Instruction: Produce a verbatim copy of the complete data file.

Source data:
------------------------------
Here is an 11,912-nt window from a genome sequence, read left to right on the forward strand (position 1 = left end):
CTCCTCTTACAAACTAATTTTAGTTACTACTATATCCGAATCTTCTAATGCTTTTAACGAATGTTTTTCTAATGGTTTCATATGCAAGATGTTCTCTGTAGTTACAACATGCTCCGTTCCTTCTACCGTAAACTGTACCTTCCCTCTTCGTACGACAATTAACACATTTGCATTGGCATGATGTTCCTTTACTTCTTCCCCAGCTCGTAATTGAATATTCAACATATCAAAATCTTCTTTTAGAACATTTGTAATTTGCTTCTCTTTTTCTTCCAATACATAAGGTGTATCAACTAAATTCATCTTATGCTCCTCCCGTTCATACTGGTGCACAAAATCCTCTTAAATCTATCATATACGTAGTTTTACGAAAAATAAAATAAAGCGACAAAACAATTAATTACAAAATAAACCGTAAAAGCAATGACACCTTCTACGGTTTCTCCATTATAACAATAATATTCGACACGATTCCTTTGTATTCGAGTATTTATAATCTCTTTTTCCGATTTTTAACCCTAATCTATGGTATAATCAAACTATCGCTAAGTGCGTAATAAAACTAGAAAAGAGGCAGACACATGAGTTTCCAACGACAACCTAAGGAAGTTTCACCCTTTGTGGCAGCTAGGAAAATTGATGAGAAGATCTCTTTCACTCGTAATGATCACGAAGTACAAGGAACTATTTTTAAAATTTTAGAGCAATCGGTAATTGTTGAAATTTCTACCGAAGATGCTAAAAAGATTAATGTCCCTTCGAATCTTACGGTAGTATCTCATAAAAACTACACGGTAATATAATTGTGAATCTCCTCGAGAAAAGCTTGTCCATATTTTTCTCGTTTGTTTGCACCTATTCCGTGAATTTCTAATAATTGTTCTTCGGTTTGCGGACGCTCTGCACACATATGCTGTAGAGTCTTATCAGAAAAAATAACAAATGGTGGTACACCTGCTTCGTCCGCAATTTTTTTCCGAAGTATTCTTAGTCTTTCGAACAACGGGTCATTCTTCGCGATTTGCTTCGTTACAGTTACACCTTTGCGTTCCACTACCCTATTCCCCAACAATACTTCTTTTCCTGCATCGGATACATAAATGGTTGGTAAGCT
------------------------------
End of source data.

Here is an 11,912-nt window from a genome sequence, read left to right on the forward strand (position 1 = left end):
CTCCTCTTACAAACTAATTTTAGTTACTACTATATCCGAATCTTCTAATGCTTTTAACGAATGTTTTTCTAATGGTTTCATATGCAAGATGTTCTCTGTAGTTACAACATGCTCCGTTCCTTCTACCGTAAACTGTACCTTCCCTCTTCGTACGACAATTAACACATTTGCATTGGCATGATGTTCCTTTACTTCTTCCCCAGCTCGTAATTGAATATTCAACATATCAAAATCTTCTTTTAGAACATTTGTAATTTGCTTCTCTTTTTCTTCCAATACATAAGGTGTATCAACTAAATTCATCTTATGCTCCTCCCGTTCATACTGGTGCACAAAATCCTCTTAAATCTATCATATACGTAGTTTTACGAAAAATAAAATAAAGCGACAAAACAATTAATTACAAAATAAACCGTAAAAGCAATGACACCTTCTACGGTTTCTCCATTATAACAATAATATTCGACACGATTCCTTTGTATTCGAGTATTTATAATCTCTTTTTCCGATTTTTAACCCTAATCTATGGTATAATCAAACTATCGCTAAGTGCGTAATAAAACTAGAAAAGAGGCAGACACATGAGTTTCCAACGACAACCTAAGGAAGTTTCACCCTTTGTGGCAGCTAGGAAAATTGATGAGAAGATCTCTTTCACTCGTAATGATCACGAAGTACAAGGAACTATTTTTAAAATTTTAGAGCAATCGGTAATTGTTGAAATTTCTACCGAAGATGCTAAAAAGATTAATGTCCCTTCGAATCTTACGGTAGTATCTCATAAAAACTACACGGTAATATAATTGTGAATCTCCTCGAGAAAAGCTTGTCCATATTTTTCTCGTTTGTTTGCACCTATTCCGTGAATTTCTAATAATTGTTCTTCGGTTTGCGGACGCTCTGCACACATATGCTGTAGAGTCTTATCAGAAAAAATAACAAATGGTGGTACACCTGCTTCGTCCGCAATTTTTTTCCGAAGTATTCTTAGTCTTTCGAACAACGGGTCATTCTTCGCGATTTGCTTCGTTACAGTTACACCTTTGCGTTCCACTACCCTATTCCCCAACAATACTTCTTTTCCTGCATCGGATACATAAATGGTTGGTAAGCT